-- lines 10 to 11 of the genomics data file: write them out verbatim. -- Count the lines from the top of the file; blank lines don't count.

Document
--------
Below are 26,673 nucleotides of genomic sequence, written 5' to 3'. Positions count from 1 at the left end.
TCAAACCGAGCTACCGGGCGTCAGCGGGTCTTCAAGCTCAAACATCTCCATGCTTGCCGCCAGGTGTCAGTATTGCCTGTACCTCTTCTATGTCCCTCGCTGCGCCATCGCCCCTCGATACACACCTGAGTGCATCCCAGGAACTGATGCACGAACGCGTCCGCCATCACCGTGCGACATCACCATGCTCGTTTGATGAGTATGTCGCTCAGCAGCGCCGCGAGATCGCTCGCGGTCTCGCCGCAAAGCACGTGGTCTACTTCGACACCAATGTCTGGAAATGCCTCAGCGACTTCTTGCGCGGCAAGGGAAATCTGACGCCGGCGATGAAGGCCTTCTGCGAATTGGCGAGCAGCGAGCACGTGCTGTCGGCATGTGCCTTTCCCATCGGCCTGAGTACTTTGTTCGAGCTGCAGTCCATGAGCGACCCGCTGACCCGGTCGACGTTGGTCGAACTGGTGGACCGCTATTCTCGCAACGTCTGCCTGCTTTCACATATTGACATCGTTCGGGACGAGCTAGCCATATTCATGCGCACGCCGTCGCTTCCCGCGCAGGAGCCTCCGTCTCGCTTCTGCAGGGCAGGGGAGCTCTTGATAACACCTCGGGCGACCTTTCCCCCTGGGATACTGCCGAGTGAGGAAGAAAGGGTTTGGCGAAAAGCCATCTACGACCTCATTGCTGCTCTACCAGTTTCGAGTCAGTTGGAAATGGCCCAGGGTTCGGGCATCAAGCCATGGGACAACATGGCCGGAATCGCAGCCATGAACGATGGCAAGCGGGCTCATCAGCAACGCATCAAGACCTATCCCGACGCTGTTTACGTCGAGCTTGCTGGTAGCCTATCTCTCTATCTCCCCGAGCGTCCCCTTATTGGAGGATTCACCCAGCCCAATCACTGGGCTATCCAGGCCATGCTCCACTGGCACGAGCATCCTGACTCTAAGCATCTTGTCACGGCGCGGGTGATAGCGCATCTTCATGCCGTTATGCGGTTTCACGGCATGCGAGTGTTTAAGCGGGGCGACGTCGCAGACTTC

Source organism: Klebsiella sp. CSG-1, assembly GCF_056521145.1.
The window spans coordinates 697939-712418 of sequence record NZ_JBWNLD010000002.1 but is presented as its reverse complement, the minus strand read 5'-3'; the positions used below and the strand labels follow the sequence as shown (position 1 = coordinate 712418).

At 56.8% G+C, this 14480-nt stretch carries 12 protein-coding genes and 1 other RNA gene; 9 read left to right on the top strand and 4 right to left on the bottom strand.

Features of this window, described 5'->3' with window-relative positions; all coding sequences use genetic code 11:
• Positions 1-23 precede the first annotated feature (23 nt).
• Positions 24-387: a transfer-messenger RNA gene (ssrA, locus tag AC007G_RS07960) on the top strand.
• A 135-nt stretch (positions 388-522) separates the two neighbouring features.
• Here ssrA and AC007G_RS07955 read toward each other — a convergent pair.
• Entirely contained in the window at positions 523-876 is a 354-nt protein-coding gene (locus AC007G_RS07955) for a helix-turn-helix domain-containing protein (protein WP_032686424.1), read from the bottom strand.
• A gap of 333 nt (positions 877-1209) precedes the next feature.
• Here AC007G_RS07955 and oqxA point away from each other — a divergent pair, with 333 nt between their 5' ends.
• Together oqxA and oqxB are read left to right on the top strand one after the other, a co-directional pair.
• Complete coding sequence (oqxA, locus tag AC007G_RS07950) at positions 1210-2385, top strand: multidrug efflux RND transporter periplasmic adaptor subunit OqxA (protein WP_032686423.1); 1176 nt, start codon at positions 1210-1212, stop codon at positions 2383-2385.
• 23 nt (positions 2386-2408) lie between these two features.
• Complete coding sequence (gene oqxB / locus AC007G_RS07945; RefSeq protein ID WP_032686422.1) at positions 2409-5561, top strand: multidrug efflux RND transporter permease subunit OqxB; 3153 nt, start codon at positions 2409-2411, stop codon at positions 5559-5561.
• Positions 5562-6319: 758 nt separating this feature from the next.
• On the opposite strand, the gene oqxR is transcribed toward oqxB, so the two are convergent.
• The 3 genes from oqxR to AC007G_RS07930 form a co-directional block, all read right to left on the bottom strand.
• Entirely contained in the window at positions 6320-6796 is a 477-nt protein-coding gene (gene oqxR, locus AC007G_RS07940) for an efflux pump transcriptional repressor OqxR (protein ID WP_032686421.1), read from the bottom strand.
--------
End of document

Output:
• Here ssrA and AC007G_RS07955 read toward each other — a convergent pair.
• Entirely contained in the window at positions 523-876 is a 354-nt protein-coding gene (locus AC007G_RS07955) for a helix-turn-helix domain-containing protein (protein WP_032686424.1), read from the bottom strand.